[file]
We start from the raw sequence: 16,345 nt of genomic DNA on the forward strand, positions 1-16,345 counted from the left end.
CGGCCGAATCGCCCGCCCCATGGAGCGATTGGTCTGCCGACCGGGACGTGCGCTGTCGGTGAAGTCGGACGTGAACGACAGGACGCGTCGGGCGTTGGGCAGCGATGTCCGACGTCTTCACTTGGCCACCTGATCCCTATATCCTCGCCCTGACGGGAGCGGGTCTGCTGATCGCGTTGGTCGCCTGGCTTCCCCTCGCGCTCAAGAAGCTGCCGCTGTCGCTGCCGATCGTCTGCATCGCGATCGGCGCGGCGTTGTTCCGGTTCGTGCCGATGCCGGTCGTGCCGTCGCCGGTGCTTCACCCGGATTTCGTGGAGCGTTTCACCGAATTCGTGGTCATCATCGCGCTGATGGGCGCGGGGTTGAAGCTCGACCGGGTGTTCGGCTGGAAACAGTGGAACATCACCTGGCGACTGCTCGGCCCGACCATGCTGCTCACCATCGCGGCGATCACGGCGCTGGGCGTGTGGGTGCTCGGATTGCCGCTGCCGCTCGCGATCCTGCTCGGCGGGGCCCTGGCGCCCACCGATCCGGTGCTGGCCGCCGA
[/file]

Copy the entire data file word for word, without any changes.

We start from the raw sequence: 16,345 nt of genomic DNA on the forward strand, positions 1-16,345 counted from the left end.
CGGCCGAATCGCCCGCCCCATGGAGCGATTGGTCTGCCGACCGGGACGTGCGCTGTCGGTGAAGTCGGACGTGAACGACAGGACGCGTCGGGCGTTGGGCAGCGATGTCCGACGTCTTCACTTGGCCACCTGATCCCTATATCCTCGCCCTGACGGGAGCGGGTCTGCTGATCGCGTTGGTCGCCTGGCTTCCCCTCGCGCTCAAGAAGCTGCCGCTGTCGCTGCCGATCGTCTGCATCGCGATCGGCGCGGCGTTGTTCCGGTTCGTGCCGATGCCGGTCGTGCCGTCGCCGGTGCTTCACCCGGATTTCGTGGAGCGTTTCACCGAATTCGTGGTCATCATCGCGCTGATGGGCGCGGGGTTGAAGCTCGACCGGGTGTTCGGCTGGAAACAGTGGAACATCACCTGGCGACTGCTCGGCCCGACCATGCTGCTCACCATCGCGGCGATCACGGCGCTGGGCGTGTGGGTGCTCGGATTGCCGCTGCCGCTCGCGATCCTGCTCGGCGGGGCCCTGGCGCCCACCGATCCGGTGCTGGCCGCCGA